Hotels report surge in iftar and suhoor bookings as Ramadan tents return to UAE

Hoteliers say the number of reservations is exceeding pre-pandemic levels

Bookings for iftar and suhoor meals at hotels are substantially up this year in Abu Dhabi as many Ramadan traditions return for the first time since 2019.

Hoteliers in the capital said they received a rush of reservations for the holy month, which is the closest to normal since the pandemic began.

Companies have begun making bookings for team iftars again, said Fabrice Ducry, general manager of Saadiyat Rotana Resort and Villas.

“Bookings have been even better than usual years,” he said.

Ramadan decor at the poolside area of Saadiyat Rotana Resort and Villas. Victor Besa / The National

“People have decided to plan even more ahead. We have had in the past two years very last minute [bookings] and surprisingly now this year for Ramadan, people want to make sure they have their tables.

“In past years, companies were not keen on entertaining during Ramadan, even for small gatherings. This year we can see companies have decided to do this, to come for iftar.”

Group bookings are also up in other properties.

“At Al Seef Heritage Hotel, Curio Collection by Hilton, we are already seeing a number of bookings — particularly group bookings — at Sabaa cafe,” said Remco Werkhoven, cluster general manager of Hilton’s three properties in Al Seef — Al Seef Heritage Hotel, Curio Collection by Hilton, Canopy by Hilton Dubai Al Seef and Hampton by Hilton Dubai Al Seef. The cafe is popular for its view of an iftar cannon.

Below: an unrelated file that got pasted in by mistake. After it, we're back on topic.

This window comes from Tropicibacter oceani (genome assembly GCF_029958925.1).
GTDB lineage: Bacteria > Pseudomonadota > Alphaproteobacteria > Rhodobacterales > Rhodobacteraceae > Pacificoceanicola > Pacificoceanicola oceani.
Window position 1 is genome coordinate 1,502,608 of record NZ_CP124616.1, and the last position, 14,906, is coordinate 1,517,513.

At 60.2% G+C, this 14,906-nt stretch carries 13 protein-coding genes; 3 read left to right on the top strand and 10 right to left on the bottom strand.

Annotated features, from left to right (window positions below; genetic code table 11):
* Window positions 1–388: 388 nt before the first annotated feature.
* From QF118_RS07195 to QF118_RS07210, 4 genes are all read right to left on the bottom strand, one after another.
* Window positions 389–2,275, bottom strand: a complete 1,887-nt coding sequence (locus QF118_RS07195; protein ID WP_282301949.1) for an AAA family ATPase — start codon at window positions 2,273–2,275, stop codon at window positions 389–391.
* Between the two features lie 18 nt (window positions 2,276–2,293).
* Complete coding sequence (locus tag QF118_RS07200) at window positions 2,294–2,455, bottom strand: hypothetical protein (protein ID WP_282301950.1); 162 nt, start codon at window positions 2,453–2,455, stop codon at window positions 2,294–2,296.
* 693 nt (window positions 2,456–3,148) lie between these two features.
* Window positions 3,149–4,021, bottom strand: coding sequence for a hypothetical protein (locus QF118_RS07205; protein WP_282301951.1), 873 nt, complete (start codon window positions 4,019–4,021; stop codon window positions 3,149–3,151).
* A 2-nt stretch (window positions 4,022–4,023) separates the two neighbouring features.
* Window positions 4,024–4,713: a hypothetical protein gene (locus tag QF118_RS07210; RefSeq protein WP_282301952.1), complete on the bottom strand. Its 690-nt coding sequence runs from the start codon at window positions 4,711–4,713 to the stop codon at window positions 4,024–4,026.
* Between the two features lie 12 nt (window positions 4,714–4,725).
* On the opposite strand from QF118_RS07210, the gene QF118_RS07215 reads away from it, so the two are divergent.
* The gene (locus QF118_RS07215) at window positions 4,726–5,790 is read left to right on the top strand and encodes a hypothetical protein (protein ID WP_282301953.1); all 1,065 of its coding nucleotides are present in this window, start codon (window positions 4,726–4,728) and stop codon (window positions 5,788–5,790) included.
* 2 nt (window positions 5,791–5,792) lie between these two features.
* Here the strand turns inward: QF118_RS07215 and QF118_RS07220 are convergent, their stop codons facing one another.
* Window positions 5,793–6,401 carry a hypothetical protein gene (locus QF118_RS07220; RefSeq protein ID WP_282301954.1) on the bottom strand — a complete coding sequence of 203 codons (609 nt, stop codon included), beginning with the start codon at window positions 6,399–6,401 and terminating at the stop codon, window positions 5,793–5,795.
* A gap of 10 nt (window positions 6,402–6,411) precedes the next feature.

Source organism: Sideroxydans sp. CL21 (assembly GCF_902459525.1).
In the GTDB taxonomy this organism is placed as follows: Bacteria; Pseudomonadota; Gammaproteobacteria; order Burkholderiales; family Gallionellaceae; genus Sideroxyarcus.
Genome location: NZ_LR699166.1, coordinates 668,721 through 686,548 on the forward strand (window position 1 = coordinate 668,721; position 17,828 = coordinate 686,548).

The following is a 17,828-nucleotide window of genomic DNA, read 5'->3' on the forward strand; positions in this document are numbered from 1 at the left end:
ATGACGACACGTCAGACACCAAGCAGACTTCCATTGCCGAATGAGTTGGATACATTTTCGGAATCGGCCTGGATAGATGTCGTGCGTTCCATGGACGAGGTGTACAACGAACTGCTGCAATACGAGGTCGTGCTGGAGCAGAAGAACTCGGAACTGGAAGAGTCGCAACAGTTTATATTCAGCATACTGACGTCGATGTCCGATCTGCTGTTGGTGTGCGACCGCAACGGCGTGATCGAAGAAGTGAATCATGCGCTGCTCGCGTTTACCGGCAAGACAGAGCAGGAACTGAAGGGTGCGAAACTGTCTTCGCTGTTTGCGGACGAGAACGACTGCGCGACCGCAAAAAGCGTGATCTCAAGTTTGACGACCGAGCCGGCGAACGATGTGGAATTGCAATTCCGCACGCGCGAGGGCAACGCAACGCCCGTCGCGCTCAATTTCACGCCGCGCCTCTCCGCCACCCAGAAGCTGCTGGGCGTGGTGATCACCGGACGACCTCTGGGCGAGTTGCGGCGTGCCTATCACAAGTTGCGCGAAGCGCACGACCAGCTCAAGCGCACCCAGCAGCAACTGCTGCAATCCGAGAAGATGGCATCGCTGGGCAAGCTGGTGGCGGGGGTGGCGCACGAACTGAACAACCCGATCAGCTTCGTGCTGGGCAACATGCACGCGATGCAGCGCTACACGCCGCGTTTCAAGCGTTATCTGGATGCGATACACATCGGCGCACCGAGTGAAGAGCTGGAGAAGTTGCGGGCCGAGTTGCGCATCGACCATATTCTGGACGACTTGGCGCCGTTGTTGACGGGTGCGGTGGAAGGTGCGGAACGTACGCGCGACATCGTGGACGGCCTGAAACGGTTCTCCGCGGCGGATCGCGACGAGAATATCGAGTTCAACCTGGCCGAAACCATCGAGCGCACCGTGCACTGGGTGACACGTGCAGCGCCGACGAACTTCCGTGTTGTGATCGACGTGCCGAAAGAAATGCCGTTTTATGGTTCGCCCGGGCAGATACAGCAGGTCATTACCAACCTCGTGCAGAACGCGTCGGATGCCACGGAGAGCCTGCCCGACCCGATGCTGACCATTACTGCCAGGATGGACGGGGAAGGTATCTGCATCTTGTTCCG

The outdoor iftar at Canopy by Hilton Dubai Al Seef’s Skafos restaurant is also seeing “great interest”, he said.

Some restrictions remain in Abu Dhabi. The green pass requires people to show proof of vaccination or a recent PCR test to gain access to public places.

Social distancing also remains and masks are mandatory indoors. Hotels capacity is limited to 90 per cent and Ramadan tents are only allowed at licensed entities.

But it is very different to previous years during the pandemic, said Mr Ducry.

“Last year we did a small offering for Ramadan. But I have to say it was very low-key because there were so many restrictions for table size as well, as we were not able at all to create any atmosphere or create the sense of Ramadan,” he said.

Ramadan decor at the lobby of Saadiyat Rotana Resort and Villas. Victor Besa / The National

“I can’t say there are any restrictions in place that affect the spirit of Ramadan this year.”

While some rules have been lifted, authorities have urged people to remain cautious during the holy month to ensure cases remain low.

Abu Dhabi has advised people to limit iftar and suhoor to family members who live in the same house when possible this Ramadan.

In an interview with The National, Dr Farida Al Hosani, the official spokeswoman for the UAE's healthcare sector, said daily Covid-19 cases had dropped substantially and there was a sense of normality after two years but that did not mean that people should become lax about safety measures.

“Covid is still out there, and maintaining safety measures is still very important,” she said.

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Updated: April 10, 2022, 6:41 AM